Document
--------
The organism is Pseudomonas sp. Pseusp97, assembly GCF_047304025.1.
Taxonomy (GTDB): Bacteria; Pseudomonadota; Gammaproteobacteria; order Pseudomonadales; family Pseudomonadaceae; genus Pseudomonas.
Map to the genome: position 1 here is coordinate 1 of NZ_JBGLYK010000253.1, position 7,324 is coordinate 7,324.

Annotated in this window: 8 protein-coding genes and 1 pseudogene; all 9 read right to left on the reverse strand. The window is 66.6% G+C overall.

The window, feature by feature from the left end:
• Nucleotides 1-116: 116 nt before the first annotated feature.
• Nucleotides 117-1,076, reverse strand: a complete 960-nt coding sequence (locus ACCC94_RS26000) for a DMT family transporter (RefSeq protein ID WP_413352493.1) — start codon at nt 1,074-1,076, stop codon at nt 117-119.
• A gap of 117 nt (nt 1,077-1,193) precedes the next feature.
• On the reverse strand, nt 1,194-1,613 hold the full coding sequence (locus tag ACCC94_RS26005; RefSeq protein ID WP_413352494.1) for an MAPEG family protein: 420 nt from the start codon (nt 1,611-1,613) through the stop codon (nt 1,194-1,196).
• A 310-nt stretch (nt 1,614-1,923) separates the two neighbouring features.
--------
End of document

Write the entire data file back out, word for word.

The organism is Pseudomonas sp. Pseusp97, assembly GCF_047304025.1.
Taxonomy (GTDB): Bacteria; Pseudomonadota; Gammaproteobacteria; order Pseudomonadales; family Pseudomonadaceae; genus Pseudomonas.
Map to the genome: position 1 here is coordinate 1 of NZ_JBGLYK010000253.1, position 7,324 is coordinate 7,324.

Annotated in this window: 8 protein-coding genes and 1 pseudogene; all 9 read right to left on the reverse strand. The window is 66.6% G+C overall.

The window, feature by feature from the left end:
• Nucleotides 1-116: 116 nt before the first annotated feature.
• Nucleotides 117-1,076, reverse strand: a complete 960-nt coding sequence (locus ACCC94_RS26000) for a DMT family transporter (RefSeq protein ID WP_413352493.1) — start codon at nt 1,074-1,076, stop codon at nt 117-119.
• A gap of 117 nt (nt 1,077-1,193) precedes the next feature.
• On the reverse strand, nt 1,194-1,613 hold the full coding sequence (locus tag ACCC94_RS26005; RefSeq protein ID WP_413352494.1) for an MAPEG family protein: 420 nt from the start codon (nt 1,611-1,613) through the stop codon (nt 1,194-1,196).
• A 310-nt stretch (nt 1,614-1,923) separates the two neighbouring features.